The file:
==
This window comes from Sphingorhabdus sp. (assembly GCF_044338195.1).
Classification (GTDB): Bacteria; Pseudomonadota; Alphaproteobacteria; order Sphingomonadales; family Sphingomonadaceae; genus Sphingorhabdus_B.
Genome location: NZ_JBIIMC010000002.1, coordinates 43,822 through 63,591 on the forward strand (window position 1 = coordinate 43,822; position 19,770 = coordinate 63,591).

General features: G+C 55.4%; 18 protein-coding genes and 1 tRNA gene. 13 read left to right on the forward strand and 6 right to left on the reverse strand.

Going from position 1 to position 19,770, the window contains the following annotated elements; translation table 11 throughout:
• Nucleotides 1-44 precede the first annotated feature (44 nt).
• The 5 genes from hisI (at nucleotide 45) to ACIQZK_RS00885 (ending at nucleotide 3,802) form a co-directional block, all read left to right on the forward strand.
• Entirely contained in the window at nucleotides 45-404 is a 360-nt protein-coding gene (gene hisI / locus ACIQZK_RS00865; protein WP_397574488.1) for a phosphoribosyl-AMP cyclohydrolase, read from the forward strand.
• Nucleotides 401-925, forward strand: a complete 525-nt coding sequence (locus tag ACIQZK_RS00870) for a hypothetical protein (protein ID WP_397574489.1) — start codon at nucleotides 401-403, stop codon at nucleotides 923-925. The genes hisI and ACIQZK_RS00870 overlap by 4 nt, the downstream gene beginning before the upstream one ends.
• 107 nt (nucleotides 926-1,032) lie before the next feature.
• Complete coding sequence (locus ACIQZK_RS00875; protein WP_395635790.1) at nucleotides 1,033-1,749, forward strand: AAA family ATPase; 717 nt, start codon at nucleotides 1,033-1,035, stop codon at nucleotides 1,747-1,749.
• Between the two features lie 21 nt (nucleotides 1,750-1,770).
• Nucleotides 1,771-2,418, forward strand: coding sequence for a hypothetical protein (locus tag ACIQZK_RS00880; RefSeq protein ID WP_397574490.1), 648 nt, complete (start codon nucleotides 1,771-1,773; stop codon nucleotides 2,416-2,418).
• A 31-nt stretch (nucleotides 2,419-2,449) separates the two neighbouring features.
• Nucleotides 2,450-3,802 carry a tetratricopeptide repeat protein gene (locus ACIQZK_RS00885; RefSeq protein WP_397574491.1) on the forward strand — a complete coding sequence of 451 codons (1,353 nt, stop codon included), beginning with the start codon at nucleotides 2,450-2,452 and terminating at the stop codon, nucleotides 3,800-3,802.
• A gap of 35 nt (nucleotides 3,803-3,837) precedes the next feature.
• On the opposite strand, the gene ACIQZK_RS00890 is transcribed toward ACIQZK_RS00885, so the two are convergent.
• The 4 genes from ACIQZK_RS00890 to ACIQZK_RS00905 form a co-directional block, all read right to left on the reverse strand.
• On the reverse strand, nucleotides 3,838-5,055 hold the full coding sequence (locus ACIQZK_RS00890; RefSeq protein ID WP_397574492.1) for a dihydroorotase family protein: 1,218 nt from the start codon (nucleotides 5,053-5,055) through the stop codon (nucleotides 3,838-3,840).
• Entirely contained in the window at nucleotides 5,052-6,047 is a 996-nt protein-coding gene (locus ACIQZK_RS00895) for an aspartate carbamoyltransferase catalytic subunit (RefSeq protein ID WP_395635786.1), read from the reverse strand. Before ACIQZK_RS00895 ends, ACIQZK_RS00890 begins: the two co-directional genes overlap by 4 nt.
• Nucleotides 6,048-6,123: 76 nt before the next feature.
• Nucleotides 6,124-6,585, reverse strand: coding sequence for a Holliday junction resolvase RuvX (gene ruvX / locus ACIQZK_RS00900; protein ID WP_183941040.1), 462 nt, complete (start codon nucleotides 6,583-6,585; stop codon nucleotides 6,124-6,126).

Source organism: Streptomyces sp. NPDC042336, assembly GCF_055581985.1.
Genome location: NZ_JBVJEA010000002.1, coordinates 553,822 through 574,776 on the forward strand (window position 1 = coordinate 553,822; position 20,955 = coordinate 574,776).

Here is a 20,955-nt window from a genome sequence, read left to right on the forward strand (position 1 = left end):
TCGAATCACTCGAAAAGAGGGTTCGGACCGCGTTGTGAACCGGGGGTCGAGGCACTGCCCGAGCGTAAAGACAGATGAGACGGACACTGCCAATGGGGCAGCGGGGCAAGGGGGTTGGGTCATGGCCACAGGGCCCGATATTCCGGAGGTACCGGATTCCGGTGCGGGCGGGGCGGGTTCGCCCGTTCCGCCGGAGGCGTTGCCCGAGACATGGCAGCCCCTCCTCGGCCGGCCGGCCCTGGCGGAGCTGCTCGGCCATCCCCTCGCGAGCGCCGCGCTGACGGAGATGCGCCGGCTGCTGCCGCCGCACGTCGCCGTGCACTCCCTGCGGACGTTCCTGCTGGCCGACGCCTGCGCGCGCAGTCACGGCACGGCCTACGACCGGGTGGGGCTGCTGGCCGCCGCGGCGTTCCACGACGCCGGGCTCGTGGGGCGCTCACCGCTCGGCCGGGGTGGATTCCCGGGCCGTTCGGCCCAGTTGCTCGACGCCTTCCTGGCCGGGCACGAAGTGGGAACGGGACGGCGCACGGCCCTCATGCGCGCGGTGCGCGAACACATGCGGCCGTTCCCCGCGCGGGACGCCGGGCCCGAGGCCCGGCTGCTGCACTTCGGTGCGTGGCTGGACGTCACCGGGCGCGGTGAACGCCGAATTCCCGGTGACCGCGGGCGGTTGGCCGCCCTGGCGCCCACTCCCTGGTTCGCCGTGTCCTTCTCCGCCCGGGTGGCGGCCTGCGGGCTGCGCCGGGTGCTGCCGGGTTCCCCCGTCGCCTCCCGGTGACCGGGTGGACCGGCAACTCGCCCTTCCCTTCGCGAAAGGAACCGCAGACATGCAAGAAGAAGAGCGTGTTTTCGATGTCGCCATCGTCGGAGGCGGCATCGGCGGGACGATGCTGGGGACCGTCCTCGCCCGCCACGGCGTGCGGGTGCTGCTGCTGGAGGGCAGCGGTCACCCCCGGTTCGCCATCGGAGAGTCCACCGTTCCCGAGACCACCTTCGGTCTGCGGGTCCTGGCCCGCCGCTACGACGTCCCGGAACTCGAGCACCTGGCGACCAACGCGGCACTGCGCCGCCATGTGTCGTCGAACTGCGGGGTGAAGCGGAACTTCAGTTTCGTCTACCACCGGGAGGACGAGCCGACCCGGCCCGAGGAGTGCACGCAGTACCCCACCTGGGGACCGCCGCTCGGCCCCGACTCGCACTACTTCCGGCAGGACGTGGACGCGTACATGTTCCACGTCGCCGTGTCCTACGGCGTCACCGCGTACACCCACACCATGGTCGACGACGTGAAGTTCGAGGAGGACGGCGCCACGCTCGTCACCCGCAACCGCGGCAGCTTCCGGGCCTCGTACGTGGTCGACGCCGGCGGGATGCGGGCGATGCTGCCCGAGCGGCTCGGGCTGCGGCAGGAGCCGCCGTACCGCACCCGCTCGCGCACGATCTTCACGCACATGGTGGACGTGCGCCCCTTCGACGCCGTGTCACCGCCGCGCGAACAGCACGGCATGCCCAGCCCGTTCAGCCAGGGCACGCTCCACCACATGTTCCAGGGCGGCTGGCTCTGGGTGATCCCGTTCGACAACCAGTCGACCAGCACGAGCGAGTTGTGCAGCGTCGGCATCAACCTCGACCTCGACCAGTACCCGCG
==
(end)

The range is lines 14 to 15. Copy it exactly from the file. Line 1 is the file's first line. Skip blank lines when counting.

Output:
• A 31-nt stretch (nucleotides 2,419-2,449) separates the two neighbouring features.
• Nucleotides 2,450-3,802 carry a tetratricopeptide repeat protein gene (locus ACIQZK_RS00885; RefSeq protein WP_397574491.1) on the forward strand — a complete coding sequence of 451 codons (1,353 nt, stop codon included), beginning with the start codon at nucleotides 2,450-2,452 and terminating at the stop codon, nucleotides 3,800-3,802.